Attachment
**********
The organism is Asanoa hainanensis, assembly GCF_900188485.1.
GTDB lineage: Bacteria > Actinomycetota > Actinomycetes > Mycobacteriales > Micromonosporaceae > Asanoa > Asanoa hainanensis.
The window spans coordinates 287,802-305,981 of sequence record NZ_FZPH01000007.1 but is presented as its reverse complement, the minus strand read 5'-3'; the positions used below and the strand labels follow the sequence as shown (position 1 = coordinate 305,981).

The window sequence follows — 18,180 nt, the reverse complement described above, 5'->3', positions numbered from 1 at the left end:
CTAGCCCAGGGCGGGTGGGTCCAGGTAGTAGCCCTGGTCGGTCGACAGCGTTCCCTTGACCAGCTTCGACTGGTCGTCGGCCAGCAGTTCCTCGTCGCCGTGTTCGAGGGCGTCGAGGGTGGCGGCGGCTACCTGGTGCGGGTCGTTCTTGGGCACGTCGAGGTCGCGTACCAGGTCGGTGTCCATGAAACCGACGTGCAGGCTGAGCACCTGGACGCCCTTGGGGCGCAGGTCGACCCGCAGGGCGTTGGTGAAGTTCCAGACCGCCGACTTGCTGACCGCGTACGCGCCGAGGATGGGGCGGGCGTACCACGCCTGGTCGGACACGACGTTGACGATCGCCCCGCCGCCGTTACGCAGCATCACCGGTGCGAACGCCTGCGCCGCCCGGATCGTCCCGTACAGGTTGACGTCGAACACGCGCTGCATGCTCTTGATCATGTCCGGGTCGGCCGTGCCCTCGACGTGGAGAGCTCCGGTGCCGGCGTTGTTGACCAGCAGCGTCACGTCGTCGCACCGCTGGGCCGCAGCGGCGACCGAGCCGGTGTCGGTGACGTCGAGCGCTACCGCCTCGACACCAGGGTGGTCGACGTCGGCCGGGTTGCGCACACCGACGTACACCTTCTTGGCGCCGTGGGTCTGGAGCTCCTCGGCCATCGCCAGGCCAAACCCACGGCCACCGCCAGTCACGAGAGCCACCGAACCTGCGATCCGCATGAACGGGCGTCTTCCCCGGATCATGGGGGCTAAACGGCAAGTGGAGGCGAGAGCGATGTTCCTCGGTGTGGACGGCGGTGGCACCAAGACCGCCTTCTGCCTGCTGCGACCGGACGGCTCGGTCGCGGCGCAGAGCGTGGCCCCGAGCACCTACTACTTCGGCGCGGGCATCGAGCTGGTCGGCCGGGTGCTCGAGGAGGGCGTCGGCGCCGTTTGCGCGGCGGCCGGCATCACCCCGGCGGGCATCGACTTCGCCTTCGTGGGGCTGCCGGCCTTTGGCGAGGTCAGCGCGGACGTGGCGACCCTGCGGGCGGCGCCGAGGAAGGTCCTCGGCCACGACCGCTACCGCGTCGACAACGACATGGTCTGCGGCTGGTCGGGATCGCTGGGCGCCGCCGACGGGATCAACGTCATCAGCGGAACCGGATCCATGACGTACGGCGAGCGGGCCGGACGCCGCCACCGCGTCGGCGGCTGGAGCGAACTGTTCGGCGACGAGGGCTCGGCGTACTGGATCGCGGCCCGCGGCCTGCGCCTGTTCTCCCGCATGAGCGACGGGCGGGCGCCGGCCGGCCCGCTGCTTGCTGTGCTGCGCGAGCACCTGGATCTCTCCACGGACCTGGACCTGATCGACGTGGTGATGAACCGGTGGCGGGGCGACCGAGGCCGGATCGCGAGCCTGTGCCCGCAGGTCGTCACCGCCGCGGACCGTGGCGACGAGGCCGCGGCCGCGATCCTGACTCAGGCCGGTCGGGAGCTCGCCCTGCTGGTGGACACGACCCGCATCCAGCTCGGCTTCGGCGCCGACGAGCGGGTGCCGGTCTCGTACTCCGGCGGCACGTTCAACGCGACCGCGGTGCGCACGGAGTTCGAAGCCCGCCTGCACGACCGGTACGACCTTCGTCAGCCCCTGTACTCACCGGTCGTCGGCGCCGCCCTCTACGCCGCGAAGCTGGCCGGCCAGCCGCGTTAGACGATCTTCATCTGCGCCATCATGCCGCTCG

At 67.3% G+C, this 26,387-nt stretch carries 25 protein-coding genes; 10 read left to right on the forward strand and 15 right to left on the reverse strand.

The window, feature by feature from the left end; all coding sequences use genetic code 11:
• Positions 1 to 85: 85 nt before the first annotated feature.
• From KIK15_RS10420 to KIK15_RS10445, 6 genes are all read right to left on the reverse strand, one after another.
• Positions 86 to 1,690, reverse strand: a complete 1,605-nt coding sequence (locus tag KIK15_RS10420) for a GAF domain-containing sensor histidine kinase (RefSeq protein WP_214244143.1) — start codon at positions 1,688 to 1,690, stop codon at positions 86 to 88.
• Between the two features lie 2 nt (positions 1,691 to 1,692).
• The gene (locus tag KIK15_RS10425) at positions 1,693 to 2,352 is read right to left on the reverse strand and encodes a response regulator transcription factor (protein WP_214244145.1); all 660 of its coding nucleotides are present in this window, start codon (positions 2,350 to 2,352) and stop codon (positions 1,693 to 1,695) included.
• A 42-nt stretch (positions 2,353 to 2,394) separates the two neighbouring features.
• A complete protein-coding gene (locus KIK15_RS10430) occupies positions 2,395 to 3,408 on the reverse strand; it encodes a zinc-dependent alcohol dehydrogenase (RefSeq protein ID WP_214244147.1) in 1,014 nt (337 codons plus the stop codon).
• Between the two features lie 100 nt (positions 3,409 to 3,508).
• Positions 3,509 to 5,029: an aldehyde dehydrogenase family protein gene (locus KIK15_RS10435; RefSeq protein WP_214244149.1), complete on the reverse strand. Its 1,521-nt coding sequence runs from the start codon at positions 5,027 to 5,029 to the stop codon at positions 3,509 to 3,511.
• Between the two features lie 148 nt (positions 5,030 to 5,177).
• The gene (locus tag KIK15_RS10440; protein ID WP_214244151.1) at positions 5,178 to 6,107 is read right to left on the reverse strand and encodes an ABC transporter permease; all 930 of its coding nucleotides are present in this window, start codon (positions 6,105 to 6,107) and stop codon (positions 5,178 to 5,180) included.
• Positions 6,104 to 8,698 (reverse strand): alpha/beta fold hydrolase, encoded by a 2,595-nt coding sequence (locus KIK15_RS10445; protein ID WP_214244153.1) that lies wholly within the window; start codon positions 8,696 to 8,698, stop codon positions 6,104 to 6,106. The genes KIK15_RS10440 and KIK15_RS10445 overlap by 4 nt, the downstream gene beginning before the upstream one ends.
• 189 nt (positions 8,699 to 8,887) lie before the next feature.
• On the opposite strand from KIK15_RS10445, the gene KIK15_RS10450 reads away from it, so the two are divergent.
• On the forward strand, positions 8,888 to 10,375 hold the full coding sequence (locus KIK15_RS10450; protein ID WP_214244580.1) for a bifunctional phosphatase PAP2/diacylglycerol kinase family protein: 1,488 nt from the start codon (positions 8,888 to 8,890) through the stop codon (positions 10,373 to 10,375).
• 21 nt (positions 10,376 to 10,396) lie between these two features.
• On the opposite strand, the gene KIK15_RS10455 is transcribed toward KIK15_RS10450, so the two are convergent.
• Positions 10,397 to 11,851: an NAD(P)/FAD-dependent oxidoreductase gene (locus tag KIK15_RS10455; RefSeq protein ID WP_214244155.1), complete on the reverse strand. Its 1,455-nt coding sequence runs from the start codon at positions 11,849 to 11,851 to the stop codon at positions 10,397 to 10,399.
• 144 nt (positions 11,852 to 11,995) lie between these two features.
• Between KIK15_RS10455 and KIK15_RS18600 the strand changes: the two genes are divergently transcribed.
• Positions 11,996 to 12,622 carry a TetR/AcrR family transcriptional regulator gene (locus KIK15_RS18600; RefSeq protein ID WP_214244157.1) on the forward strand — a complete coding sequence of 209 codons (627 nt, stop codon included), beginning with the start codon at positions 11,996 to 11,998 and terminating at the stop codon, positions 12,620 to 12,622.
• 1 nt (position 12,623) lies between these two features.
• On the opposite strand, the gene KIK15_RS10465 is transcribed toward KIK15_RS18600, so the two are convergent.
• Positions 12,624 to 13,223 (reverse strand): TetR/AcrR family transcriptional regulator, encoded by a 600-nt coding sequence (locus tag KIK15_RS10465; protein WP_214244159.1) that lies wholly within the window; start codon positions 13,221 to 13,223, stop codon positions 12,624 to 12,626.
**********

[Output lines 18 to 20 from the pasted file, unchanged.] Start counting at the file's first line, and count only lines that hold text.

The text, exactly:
• The gene (locus tag KIK15_RS10440; protein ID WP_214244151.1) at positions 5,178 to 6,107 is read right to left on the reverse strand and encodes an ABC transporter permease; all 930 of its coding nucleotides are present in this window, start codon (positions 6,105 to 6,107) and stop codon (positions 5,178 to 5,180) included.
• Positions 6,104 to 8,698 (reverse strand): alpha/beta fold hydrolase, encoded by a 2,595-nt coding sequence (locus KIK15_RS10445; protein ID WP_214244153.1) that lies wholly within the window; start codon positions 8,696 to 8,698, stop codon positions 6,104 to 6,106. The genes KIK15_RS10440 and KIK15_RS10445 overlap by 4 nt, the downstream gene beginning before the upstream one ends.
• 189 nt (positions 8,699 to 8,887) lie before the next feature.